All the shoes were found on the banks of the Rhine. Everything’s organized by category: boots, slippers, sneakers, dismembered shoe parts, even gloves (handschuhe = "hand shoes" in German). Data concerning the shoes is carefully documented, and each shoe even has a name (Redbloom is to the left).

Why RheinShoe? you may be asking yourself. The website’s owners have provided an answer, translated by yours truly:

Rhineshoe is..

A river in snapshots.
Completely nuts.
Documenting flotsam and jetsam.
A bit of nonsense.
A look at the smaller things of life.
An instruction-book for inventing stories.
Delighted with input.
The scope of a no-longer-completely-new medium.
A mudfight gloriously lost.
The meeting of the eternal and the banal
Something to cheer up your afternoon.
An answer to gaudy and dumb.
An invitation to discovery.
The materialization of the physical in the virtual.
A forum for views and insights.
Better than television.
Lived interaction.
An off-kilter experiment.
Always surprising.

New Objectivity in New York

The Metropolitan Museum of Art in New York is hosting a major show of Neue Sachlichkeit ("New Objectivity") portraits, and the New York Times calls it "amazing":

Organized by Sabine Rewald, curator of 19th-century, modern and contemporary art at the Met, this exhibition creates an indelible, psychologically charged picture of Weimar Germany as it teetered between World Wars I and II. In a larger sense it is a humane hall of mirrors whose representation of individuals and types, of the quick and the deluded, the knowing and the devouring, has a sharpness that still cuts.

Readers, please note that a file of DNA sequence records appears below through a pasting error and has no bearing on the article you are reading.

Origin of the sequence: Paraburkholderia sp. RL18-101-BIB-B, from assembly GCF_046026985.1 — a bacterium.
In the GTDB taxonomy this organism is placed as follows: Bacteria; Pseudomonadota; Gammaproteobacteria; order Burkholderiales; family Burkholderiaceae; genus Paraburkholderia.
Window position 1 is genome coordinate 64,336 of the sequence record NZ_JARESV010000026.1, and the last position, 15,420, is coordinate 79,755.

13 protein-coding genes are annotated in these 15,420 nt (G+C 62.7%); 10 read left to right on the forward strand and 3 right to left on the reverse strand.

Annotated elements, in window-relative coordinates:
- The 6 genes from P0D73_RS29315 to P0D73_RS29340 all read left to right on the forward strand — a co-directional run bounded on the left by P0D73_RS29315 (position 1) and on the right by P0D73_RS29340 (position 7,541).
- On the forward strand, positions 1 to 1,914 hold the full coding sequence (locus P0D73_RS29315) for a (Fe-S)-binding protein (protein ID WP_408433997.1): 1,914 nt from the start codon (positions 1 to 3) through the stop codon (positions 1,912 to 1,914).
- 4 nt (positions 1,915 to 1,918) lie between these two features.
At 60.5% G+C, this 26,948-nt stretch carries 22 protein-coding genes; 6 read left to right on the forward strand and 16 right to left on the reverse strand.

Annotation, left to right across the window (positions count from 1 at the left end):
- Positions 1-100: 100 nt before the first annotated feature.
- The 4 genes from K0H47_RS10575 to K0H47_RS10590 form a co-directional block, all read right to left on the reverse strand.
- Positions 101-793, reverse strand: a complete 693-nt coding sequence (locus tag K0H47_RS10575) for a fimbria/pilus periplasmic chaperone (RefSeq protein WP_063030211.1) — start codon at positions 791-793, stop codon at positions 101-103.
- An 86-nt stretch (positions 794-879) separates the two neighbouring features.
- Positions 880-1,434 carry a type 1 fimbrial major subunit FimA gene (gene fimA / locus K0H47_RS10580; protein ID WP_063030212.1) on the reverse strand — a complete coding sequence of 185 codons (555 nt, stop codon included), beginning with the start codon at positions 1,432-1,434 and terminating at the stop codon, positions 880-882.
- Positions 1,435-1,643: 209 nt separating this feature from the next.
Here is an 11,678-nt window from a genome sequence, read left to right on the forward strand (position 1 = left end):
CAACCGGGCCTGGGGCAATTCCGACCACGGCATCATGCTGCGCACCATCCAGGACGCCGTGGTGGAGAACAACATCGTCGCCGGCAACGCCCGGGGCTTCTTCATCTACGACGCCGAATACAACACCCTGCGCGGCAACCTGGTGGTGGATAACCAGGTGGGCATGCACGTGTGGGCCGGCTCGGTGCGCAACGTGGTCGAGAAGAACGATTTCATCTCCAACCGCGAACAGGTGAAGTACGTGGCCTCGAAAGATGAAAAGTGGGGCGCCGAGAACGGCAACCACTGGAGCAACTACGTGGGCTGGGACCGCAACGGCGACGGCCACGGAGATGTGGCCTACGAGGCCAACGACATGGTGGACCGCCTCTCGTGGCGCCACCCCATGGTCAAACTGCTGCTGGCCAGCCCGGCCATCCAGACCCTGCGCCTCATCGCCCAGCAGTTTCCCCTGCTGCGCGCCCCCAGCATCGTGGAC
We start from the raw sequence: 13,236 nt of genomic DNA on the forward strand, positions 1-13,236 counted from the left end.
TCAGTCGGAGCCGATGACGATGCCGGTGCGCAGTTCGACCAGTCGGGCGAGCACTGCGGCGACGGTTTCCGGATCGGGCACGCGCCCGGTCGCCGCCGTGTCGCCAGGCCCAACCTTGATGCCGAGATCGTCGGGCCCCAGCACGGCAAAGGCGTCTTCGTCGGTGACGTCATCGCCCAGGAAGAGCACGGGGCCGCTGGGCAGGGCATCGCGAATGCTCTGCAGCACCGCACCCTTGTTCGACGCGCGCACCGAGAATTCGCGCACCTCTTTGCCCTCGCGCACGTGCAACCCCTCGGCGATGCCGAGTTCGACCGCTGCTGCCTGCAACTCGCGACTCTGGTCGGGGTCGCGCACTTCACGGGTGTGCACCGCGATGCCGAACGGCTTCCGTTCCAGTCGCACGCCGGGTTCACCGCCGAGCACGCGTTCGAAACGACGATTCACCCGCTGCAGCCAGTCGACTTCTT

Presented in seven galleries devoid of fanfare or froufrou, “Glitter and Doom” contains just more than 100 paintings and drawings by 10 artists, prominent among them George Grosz, Christian Schad, Rudolf Schlichter and Karl Hubbuch, and most conspicuously the unrelentingly savage Otto Dix and his magnificent other, Max Beckmann. With Dix represented by 53 works and Beckmann holding his own at 17, the two preside over this exhibition like Picasso and Braque, except that they are equals.

A slideshow is found here which highlights the glistening, icily perverted work of Christian Schad (G), who’s not as well-known as his more traditionally "Expressionist-looking" colleagues:

The meticulous Schad, represented by works done in Berlin during the late 1920s, seems to have been more evenhanded. He imbued all his subjects, including himself, with an enervated yet dignified remoteness. The exception may be the portrait of a pair of sideshow performers, “Agosta the ‘Winged One’ and Rasha the ‘Black Dove.’ ” Here a slim man with an inverted rib cage and a watchful black woman summon a challenging energy and direct it right at us.

For those of you who, like me, can’t pop off to New York to see the show, I recommend the glorious Taschen book on this period, The New Objectivity (German version here). Dozens of large, full-color illustrations and sympathetic essays bring these odd, intense, cynical, vulnerable creators to life.

The End of a Legal Battle over Traffic Lights